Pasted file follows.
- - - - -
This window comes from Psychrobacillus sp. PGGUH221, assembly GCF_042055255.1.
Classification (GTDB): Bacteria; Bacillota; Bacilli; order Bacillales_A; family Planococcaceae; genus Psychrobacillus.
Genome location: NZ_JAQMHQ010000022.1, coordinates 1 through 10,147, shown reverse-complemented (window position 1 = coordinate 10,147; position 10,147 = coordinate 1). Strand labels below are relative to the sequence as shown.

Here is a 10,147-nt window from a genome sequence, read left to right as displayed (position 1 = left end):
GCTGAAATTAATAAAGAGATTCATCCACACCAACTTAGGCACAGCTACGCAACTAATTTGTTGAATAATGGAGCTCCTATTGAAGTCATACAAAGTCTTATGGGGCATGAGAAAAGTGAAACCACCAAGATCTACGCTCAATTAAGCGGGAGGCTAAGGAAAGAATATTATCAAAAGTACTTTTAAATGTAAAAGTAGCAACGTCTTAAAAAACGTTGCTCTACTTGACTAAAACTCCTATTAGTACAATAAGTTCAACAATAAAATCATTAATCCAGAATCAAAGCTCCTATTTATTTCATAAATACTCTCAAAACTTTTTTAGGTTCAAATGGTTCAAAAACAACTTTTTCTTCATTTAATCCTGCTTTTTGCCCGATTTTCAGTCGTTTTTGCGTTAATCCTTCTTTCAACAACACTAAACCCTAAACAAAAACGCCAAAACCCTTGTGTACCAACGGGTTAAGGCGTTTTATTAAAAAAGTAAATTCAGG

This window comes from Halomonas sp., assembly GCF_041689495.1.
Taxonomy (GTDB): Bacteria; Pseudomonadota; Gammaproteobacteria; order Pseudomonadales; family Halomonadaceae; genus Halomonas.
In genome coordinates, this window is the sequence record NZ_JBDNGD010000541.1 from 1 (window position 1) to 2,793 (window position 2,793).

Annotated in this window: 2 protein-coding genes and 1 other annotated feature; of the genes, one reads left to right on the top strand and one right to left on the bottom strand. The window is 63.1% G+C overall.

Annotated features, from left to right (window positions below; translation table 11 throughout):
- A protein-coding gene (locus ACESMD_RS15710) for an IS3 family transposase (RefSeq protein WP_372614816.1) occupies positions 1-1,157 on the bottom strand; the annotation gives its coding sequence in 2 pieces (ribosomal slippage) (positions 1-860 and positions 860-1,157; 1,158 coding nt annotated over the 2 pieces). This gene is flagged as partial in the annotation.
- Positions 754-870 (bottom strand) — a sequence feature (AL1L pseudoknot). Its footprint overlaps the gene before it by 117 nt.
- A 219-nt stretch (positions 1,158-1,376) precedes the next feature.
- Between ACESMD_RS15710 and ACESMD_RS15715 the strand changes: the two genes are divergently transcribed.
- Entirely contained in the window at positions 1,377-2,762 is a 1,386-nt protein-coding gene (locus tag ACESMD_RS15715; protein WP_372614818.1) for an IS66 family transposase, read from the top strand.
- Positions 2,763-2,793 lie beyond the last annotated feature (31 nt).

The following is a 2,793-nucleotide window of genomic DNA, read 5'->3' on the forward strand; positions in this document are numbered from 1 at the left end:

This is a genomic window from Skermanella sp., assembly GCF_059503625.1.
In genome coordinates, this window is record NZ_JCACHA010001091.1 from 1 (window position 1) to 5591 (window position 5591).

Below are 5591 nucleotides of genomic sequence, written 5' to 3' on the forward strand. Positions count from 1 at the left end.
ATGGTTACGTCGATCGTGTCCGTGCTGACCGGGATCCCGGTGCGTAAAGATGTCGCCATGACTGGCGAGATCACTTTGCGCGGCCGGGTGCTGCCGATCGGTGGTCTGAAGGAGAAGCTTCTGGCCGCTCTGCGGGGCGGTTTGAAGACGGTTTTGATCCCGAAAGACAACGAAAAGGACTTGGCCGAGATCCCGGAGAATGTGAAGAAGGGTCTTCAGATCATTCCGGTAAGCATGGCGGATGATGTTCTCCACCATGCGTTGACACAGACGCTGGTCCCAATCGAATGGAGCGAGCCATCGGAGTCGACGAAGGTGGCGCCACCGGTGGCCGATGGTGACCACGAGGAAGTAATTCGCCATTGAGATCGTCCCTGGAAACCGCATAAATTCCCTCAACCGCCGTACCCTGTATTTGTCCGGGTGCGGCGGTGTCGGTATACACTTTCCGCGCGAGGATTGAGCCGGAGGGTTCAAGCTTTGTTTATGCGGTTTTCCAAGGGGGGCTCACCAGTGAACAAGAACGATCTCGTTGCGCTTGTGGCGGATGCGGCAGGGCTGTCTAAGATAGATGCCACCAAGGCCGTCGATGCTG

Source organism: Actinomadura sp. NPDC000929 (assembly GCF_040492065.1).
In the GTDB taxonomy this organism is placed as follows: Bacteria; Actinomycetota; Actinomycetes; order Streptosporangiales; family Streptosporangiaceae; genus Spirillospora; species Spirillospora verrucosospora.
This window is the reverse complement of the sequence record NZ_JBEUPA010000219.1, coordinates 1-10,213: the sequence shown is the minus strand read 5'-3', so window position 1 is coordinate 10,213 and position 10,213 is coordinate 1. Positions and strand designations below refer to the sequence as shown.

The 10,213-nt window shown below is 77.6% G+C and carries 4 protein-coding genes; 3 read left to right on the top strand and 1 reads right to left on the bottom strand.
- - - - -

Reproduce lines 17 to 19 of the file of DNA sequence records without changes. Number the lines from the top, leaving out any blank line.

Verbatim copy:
The following is a 2,793-nucleotide window of genomic DNA, read 5'->3' on the forward strand; positions in this document are numbered from 1 at the left end:

This is a genomic window from Skermanella sp., assembly GCF_059503625.1.
In genome coordinates, this window is record NZ_JCACHA010001091.1 from 1 (window position 1) to 5591 (window position 5591).